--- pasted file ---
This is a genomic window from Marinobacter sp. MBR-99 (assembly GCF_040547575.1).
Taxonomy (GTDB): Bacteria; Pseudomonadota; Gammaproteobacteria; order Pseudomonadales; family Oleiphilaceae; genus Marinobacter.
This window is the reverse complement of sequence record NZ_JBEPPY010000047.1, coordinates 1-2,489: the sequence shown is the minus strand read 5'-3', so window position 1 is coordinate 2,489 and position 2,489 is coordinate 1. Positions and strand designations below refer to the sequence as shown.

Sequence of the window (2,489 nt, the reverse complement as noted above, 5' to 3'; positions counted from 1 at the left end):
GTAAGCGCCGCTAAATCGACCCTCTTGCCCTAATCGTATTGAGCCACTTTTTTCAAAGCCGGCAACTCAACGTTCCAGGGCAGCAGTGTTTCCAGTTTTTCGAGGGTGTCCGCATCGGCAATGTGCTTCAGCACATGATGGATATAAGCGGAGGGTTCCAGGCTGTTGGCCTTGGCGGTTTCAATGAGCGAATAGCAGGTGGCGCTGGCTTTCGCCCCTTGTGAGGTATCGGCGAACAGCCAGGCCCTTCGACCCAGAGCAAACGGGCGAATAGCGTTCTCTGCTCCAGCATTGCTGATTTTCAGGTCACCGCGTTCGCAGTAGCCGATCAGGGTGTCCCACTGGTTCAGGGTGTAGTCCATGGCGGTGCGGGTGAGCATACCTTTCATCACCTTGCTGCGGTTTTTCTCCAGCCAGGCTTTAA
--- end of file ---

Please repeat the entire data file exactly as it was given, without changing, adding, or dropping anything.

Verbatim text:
This is a genomic window from Marinobacter sp. MBR-99 (assembly GCF_040547575.1).
Taxonomy (GTDB): Bacteria; Pseudomonadota; Gammaproteobacteria; order Pseudomonadales; family Oleiphilaceae; genus Marinobacter.
This window is the reverse complement of sequence record NZ_JBEPPY010000047.1, coordinates 1-2,489: the sequence shown is the minus strand read 5'-3', so window position 1 is coordinate 2,489 and position 2,489 is coordinate 1. Positions and strand designations below refer to the sequence as shown.

Sequence of the window (2,489 nt, the reverse complement as noted above, 5' to 3'; positions counted from 1 at the left end):
GTAAGCGCCGCTAAATCGACCCTCTTGCCCTAATCGTATTGAGCCACTTTTTTCAAAGCCGGCAACTCAACGTTCCAGGGCAGCAGTGTTTCCAGTTTTTCGAGGGTGTCCGCATCGGCAATGTGCTTCAGCACATGATGGATATAAGCGGAGGGTTCCAGGCTGTTGGCCTTGGCGGTTTCAATGAGCGAATAGCAGGTGGCGCTGGCTTTCGCCCCTTGTGAGGTATCGGCGAACAGCCAGGCCCTTCGACCCAGAGCAAACGGGCGAATAGCGTTCTCTGCTCCAGCATTGCTGATTTTCAGGTCACCGCGTTCGCAGTAGCCGATCAGGGTGTCCCACTGGTTCAGGGTGTAGTCCATGGCGGTGCGGGTGAGCATACCTTTCATCACCTTGCTGCGGTTTTTCTCCAGCCAGGCTTTAA